The different food channels mentioned above have different methods to purchase food products. Negotiations with retailers/distributors may include exclusive or semi-exclusive contracts with limitations on geographic areas covered and/or restrictions on product lines available to a company’s competitors. In contrast with the United States, Brazilian retailers have relatively easy access to food processors. Purchases may be made directly from processing companies. However, the option of buying from wholesalers and distributors remains. Most large size food processing companies have a food service department within the company. It is also common for food service operators to buy goods, local or imported, from wholesalers.

Local importers/distributors serve both retailers and food service companies. However the number of distributors dealing solely with food service products is limited. Larger restaurant chains and food service operators, on the other hand, are becoming more demanding and increasing purchases from other countries, which may change the market structure of this segment in the future. The food processing industry follows strict standards to purchase or import ingredients. In general, there are specifications related to the product in question and a bid process must be open. There are also import companies specialized in serving the food industry with ingredients available in the market. These companies also conduct imports. While avoiding the middleman is a general goal, if the volume to be imported does not justify the operation, agents will prefer to purchase domestically or acquire imported items locally from importers/distributors.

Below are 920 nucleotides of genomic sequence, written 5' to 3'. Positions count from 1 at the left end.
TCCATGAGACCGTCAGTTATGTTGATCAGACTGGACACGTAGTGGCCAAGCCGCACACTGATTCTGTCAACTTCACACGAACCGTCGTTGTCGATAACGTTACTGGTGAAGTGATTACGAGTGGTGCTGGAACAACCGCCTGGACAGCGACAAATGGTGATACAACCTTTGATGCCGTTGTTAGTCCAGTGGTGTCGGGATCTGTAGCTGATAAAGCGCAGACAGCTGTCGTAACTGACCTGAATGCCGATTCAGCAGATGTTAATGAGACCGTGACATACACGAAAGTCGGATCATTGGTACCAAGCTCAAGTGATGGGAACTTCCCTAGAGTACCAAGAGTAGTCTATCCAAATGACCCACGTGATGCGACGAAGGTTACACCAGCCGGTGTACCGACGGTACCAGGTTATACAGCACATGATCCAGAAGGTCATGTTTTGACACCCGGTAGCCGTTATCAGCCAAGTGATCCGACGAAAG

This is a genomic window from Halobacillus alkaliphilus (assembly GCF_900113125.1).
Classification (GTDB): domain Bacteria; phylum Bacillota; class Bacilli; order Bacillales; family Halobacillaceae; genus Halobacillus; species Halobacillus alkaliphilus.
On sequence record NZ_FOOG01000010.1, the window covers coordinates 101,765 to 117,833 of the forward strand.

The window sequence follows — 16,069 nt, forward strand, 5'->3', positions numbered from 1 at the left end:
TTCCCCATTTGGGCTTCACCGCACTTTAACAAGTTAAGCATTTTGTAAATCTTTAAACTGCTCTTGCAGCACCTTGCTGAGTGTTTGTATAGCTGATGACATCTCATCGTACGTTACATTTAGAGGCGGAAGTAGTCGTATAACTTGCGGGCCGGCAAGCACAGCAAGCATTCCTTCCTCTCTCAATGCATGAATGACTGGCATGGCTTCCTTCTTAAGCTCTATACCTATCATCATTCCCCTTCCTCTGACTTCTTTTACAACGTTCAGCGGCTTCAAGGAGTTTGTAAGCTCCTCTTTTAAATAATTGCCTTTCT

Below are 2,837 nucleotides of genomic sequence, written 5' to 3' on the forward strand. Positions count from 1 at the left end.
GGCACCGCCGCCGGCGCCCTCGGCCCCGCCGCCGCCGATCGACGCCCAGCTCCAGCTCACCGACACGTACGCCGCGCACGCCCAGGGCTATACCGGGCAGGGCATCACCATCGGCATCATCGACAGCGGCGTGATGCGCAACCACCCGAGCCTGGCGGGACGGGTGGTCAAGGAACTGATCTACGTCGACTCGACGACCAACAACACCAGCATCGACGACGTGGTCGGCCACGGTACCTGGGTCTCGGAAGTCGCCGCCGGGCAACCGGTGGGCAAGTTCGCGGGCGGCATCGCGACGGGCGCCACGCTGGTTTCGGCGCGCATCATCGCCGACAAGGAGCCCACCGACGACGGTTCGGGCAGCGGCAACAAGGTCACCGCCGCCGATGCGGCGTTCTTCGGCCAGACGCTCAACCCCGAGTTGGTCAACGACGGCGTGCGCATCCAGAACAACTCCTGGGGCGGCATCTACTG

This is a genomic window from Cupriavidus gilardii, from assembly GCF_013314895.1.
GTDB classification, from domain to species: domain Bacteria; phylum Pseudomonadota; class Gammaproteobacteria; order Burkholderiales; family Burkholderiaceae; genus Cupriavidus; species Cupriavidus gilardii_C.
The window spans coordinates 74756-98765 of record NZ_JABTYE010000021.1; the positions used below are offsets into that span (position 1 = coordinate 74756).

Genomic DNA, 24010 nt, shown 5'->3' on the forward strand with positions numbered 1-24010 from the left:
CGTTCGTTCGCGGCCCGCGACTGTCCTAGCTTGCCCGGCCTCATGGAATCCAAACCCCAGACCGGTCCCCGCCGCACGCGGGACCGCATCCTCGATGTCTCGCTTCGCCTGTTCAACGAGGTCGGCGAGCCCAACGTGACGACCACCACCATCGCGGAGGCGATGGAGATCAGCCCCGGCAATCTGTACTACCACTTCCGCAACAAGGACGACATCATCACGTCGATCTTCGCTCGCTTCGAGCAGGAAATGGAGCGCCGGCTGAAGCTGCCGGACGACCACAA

Post advises that in Brazil the number of importers operating with foreign ingredients is limited. Food processing companies will purchase foreign ingredients domestically, through distributing companies or import directly. Food ingredient companies are also buyers of imported inputs for use in further processed ingredients. The import decision is based on many factors as sourcing ingredients for processing companies are a multi-tasked operation. The supplier needs to fulfill several criteria established by the manufacturer. The most common requirements besides product specification and cost are related to risk of contamination, packaging material, product yield, quality assurance and food safety. 

Best Product Prospects:

The U.S. exports eight categories of intermediate products present in list of major products exported to Brazil. They are: Animal Feed Prep Except Dog Or Cat Food, Retail Pack; Mixtures Odoriferous Substance Use Food/ Drink Ind; Vegetable Seeds For Sowing; Vegetable Fats & Oils/Fractions Hydrogenated Etc.; Vegetable Saps And Extracts Of Hops; Animal (Not Fish) Guts, Bladders, Stomachs & Parts; Essential Oils, Nesoi; and, Mucilage’s/Thickeners From Locust Bean/Seed, Guar Seed.